MENDEL’S LAWS
Copyright © 2009 Pearson Education, Inc.
9.1 The science of genetics has ancient roots
 Pangenesis was an early explanation for inheritance
– It was proposed by H...
9.2 Experimental genetics began in an abbey
garden
 Gregor Mendel discovered principles of genetics
in experiments with t...
Petal
Stamen
Carpel
Transferred
pollen from stamens of white
flower to carpel of purple flower
Stamens
Carpel
Parents
(P)
Purple
2
White
Remov...
Transferred
pollen from stamens of white
flower to carpel of purple flower
Stamens
Carpel
Parents
(P)
Purple
2
White
Remov...
Transferred
pollen from stamens of white
flower to carpel of purple flower
Stamens
Carpel
Parents
(P)
Purple
2
White
Remov...
Flower color White
Axial
Purple
Flower position Terminal
YellowSeed color Green
RoundSeed shape Wrinkled
InflatedPod shape...
9.3 Mendel’s law of segregation describes the
inheritance of a single character
 Example of a monohybrid cross
– Parental...
P generation
(true-breeding
parents)
Purple flowers White flowers
P generation
(true-breeding
parents)
Purple flowers White flowers
F1 generation All plants have
purple flowers
P generation
(true-breeding
parents)
Purple flowers White flowers
F1 generation All plants have
purple flowers
F2 generati...
9.3 Mendel’s law of segregation describes the
inheritance of a single character
 Four Hypotheses
1. Genes are found in al...
9.3 Mendel’s law of segregation describes the
inheritance of a single character
 Four Hypotheses
3. If the alleles differ...
P plants
1–
2
1–
2
Genotypic ratio
1 PP : 2 Pp : 1 pp
Phenotypic ratio
3 purple : 1 white
F1 plants
(hybrids)
Gametes
Gene...
9.4 Homologous chromosomes bear the alleles
for each character
 For a pair of homologous chromosomes, alleles of
a gene r...
Gene loci
Homozygous
for the
dominant allele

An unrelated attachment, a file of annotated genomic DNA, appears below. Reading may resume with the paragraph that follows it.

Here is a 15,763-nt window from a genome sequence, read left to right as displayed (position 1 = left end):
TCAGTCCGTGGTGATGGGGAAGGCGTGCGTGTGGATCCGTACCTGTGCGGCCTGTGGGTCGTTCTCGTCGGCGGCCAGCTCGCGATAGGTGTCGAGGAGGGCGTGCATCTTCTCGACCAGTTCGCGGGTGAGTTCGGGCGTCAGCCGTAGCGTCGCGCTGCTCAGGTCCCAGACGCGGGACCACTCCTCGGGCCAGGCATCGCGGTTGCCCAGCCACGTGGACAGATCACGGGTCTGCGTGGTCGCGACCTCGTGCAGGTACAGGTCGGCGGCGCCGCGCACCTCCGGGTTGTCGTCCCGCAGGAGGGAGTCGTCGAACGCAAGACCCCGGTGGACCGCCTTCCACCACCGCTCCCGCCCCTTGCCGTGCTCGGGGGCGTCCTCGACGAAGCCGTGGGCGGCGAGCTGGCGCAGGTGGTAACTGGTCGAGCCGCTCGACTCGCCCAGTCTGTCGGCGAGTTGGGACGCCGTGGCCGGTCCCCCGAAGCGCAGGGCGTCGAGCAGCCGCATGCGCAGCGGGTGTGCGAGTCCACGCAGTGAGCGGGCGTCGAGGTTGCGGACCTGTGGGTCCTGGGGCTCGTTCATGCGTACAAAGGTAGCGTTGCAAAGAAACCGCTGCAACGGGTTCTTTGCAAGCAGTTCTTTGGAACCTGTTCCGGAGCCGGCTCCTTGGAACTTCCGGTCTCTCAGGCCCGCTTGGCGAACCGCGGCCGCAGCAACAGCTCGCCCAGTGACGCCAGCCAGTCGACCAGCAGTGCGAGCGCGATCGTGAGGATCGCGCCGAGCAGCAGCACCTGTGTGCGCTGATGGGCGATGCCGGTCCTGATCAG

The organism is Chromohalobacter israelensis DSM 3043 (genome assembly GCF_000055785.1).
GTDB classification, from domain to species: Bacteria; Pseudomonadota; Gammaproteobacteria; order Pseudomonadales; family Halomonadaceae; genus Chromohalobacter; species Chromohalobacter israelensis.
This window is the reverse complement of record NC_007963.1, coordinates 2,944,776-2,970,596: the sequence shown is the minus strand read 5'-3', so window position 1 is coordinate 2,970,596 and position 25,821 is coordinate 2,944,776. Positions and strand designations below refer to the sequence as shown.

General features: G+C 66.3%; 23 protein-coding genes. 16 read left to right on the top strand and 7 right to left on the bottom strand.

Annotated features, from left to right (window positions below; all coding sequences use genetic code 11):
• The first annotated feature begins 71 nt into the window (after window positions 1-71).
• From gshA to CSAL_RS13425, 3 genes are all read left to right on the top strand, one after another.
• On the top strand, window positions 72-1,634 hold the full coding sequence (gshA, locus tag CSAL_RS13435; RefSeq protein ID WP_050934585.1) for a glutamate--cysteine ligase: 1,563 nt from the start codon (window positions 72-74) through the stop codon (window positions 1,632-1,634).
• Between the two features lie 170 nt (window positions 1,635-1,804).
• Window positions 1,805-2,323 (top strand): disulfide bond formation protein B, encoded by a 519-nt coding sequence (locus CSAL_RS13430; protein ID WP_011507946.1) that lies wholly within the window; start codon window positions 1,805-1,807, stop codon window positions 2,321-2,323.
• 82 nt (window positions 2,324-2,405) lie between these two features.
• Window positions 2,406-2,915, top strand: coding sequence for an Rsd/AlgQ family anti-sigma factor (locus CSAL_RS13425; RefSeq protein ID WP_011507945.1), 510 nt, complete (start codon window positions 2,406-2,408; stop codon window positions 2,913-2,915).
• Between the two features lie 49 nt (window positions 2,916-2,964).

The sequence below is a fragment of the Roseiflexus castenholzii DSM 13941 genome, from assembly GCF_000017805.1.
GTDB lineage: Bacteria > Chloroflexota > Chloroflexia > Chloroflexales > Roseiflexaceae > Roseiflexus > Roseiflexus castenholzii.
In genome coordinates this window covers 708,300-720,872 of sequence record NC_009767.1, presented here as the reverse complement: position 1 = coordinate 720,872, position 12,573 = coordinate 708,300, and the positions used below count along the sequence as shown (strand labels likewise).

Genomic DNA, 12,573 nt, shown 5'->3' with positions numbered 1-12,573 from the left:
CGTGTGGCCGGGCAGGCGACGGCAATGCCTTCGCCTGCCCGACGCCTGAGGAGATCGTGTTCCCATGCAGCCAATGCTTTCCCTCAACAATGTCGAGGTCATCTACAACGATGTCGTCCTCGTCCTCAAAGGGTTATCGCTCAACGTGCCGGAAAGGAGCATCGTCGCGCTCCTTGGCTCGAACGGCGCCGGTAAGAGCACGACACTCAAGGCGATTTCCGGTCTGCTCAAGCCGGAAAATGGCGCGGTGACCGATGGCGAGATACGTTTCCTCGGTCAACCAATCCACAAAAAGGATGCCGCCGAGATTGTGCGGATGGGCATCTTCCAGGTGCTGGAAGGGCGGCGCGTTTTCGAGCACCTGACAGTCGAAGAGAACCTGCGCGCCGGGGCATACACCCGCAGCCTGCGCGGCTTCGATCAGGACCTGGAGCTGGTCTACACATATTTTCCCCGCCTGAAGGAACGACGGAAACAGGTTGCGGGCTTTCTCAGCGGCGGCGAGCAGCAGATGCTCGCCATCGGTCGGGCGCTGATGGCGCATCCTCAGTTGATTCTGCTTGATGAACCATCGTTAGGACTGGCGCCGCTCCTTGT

Dominant
allele
Homozygous
for the
recessive allele
Heterozygous
Recessive
al...
9.5 The law of independent assortment is
revealed by tracking two characters at once
 Example of a dihybrid cross
– Paren...
9.5 The law of independent assortment is
revealed by tracking two characters at once
 Law of independent assortment
– Eac...
P
generation
1–
2
Hypothesis: Dependent assortment Hypothesis: Independent assortment
1–
2
1–
2
1–
2
1–
4
1–
4
1–
4
1–
4
1...
Phenotypes
Genotypes
Mating of heterozygotes
(black, normal vision)
Phenotypic ratio
of offspring
Black coat, normal visio...
9.6 Geneticists use the testcross to determine
unknown genotypes
 Testcross
– Mating between an individual of unknown gen...
B_
or
Two possibilities for the black dog:
Testcross:
Genotypes
Gametes
Offspring 1 black : 1 chocolateAll black
Bb
bb
BB
...
9.7 Mendel’s laws reflect the rules of probability
 The probability of a specific event is the number
of ways that event ...
F1 genotypes
1–
2
1–
2
1–
2
1–
2
1–
4
1–
4
1–
4
1–
4
Formation of eggs
Bb female
F2 genotypes
Formation of sperm
Bb male
B...
9.8 CONNECTION: Genetic traits in humans can
be tracked through family pedigrees
 A pedigree
– Shows the inheritance of a...
Freckles
Widow’s peak
Free earlobe
No freckles
Straight hairline
Attached earlobe
Dominant Traits Recessive Traits
Freckles No freckles
Widow’s peak Straight hairline
Free earlobe Attached earlobe
Ff
Female Male
Affected
Unaffected
First generation
(grandparents)
Second generation
(parents, aunts,
and uncles)
Third ge...
9.9 CONNECTION: Many inherited disorders in
humans are controlled by a single gene
 Inherited human disorders show
– Rece...
Parents Normal
Dd
Offspring
Sperm
Eggs
dd
Deafd
Dd
Normal
(carrier)
DD
NormalD
D d
Dd
Normal
(carrier)
Normal
Dd×
 Genetic testing of parents